RICHMOND, Va. — Small businesses are recognized as the backbone of the economy which is why helping them rebound is critical to Central Virginia’s recovery from the coronavirus pandemic. Minority-owned businesses, specifically, might need an extra boost.
Nestled in Richmond’s East End is J&G Workforce Development Services.
“We’re located in the heart of one of our low-income communities,” said CEO and president, Grace Washington. “We have to be accessible to the residents, because that’s who we want to assist in improving their lives.”
Much of Washington’s work involves connecting minorities to jobs. As a Black business leader herself, she knows firsthand that career success for people of color can be an uphill battle sometimes.
“Whether it be reentry, or substance abuse, or mental health, lack of skills, lack of education, whatever those barriers are, we can get them into the system and start them on a career pathway,” Washington said.
Many of those struggles were dramatically heightened by COVID-19.
“When the majority population catches a cold, our minority communities have the flu,” Washington said.
That’s one reason why Washington and several other Black entrepreneurs are supporting a new research project highlighting the challenges faced by small business owners of color.
“As Black and Brown business owner, there’s always been systemic racism, there’s always been redlining, there’s always been an uneven share of equity,” said Shirley Crawford, the executive director of the Women’s Business Center RVA. “And then the pandemic just made it exponentially worse.”
Crawford, along with Carol Reese, president of Resources Inc., has been at the forefront of the Small Business Ecosytem report which shows minority-owned establishments had higher closure rates due to the pandemic.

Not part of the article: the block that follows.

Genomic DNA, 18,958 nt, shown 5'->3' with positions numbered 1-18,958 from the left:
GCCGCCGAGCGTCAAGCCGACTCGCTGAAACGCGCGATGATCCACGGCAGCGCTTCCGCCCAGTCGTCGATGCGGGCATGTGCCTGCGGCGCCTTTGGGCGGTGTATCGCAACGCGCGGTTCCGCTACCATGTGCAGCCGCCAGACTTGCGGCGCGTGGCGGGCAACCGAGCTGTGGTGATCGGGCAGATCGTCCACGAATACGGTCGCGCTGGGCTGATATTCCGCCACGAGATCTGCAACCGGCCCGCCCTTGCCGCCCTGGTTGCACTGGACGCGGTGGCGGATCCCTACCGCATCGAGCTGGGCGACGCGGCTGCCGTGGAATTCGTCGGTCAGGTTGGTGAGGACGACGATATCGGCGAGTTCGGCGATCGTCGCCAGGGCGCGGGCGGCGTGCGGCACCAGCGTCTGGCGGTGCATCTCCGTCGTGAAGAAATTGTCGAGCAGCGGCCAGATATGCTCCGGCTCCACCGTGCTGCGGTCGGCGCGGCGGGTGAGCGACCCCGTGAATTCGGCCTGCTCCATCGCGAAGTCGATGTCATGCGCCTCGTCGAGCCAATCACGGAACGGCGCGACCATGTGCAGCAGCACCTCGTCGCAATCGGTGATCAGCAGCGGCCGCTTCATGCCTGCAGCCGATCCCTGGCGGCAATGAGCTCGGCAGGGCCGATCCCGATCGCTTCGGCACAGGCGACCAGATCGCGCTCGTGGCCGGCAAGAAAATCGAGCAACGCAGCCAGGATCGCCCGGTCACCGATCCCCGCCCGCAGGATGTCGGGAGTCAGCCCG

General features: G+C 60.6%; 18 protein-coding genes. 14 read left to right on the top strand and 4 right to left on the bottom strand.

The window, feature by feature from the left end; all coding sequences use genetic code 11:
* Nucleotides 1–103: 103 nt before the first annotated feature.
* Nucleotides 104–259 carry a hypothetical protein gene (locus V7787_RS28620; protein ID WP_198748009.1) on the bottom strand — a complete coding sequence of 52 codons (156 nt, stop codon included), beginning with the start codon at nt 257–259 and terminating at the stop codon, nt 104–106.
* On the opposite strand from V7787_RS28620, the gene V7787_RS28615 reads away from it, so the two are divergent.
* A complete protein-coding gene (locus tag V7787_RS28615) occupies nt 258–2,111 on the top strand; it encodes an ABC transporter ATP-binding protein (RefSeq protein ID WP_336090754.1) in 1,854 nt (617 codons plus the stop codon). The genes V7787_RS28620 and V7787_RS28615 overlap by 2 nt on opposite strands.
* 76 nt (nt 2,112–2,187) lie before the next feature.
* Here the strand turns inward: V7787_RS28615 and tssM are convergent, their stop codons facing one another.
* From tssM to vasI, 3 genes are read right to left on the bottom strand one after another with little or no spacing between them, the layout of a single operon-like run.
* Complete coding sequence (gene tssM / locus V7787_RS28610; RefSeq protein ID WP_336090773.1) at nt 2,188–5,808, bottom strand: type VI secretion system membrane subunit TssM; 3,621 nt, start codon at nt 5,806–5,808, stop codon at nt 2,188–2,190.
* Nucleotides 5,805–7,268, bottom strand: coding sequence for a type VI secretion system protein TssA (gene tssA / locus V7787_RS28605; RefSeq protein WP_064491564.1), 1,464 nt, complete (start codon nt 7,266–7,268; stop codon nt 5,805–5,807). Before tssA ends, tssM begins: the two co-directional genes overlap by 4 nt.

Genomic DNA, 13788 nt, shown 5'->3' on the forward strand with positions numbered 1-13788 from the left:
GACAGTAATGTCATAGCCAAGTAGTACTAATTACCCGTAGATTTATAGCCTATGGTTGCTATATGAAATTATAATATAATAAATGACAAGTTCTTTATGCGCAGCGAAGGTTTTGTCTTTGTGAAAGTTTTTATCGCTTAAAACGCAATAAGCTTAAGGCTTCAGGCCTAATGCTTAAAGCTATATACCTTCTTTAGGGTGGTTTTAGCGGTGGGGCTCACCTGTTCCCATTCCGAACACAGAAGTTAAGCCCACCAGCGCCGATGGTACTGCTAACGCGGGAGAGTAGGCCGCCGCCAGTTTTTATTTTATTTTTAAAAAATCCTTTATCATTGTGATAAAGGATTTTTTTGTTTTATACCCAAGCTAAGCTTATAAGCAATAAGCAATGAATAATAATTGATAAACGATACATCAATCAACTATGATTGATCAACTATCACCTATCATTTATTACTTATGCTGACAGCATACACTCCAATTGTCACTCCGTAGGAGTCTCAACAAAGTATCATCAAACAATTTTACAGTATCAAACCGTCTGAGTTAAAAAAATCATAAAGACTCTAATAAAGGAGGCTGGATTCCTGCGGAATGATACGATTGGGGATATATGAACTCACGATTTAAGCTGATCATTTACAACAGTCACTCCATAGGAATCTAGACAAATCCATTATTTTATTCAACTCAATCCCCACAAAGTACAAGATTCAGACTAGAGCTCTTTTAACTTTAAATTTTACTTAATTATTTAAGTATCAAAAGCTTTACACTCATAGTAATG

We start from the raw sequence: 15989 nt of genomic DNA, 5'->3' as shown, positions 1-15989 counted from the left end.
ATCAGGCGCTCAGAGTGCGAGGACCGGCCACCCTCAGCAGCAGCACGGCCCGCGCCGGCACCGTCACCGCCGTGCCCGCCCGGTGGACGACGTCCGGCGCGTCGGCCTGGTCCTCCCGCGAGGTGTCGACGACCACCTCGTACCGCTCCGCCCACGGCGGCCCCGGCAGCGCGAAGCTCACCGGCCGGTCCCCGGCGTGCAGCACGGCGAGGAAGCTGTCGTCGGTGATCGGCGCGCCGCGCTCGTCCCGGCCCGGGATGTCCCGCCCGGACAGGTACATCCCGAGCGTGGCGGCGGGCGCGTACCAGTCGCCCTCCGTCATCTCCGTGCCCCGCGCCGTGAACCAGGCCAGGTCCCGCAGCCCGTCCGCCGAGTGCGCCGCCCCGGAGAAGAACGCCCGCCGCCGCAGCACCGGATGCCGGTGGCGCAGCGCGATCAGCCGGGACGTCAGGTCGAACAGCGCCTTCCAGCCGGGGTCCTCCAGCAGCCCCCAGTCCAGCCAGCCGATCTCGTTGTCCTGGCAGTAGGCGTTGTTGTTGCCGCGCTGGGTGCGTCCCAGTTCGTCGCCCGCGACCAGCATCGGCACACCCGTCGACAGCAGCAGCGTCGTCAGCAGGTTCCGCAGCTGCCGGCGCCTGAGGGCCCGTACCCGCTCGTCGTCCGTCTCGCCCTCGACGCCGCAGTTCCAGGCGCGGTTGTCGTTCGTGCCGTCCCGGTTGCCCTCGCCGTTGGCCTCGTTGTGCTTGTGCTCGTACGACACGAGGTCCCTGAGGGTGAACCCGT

“There are some businesses that won’t come back. They’re shuttered for life. They’re done,” said Reese.
Between March and June 2020, 41% of black-owned businesses closed, 32% of Latino-owned businesses closed, and 26% of Asian-owned businesses closed.
Crawford and Reese say that reality stems from a plethora of reasons including the kind of customers they serve and a lack of access to Covid relief.
“If people don’t have the training, the knowledge, the wherewithal, the connection, the resources, then they’re a duck in water,” Crawford said.
The report identifies four ways to provide minority-owned businesses with support:
- “Ecosystem building and collaboatio: establish and sustain coalitions and digital hubs to connect business owners, capital and service providers, funders, and other stakeholders across the small business ecosystem
- Tailored Small Business Support: establish and enhance small business services to increase access and availability of tailored business support for entrepreneurs of color
- Access to Flexible Capital: expand the availability and access of flexible capital to strengthen businesses, community financial institutions, and responsible investors
- Avenues for Market Opportunities: expand growth opportunities for business owners of color by developing new sales channels through digital, neighborhood-based, and regional forums”
Crawford, Reese, and Washington believe that if these plans are put in place, it could be a game changer for the community.
“If you are a business that’s going through it right now and you are just like, ‘Ahhh. There is hope,'” Reese said.
Click here to read the full report.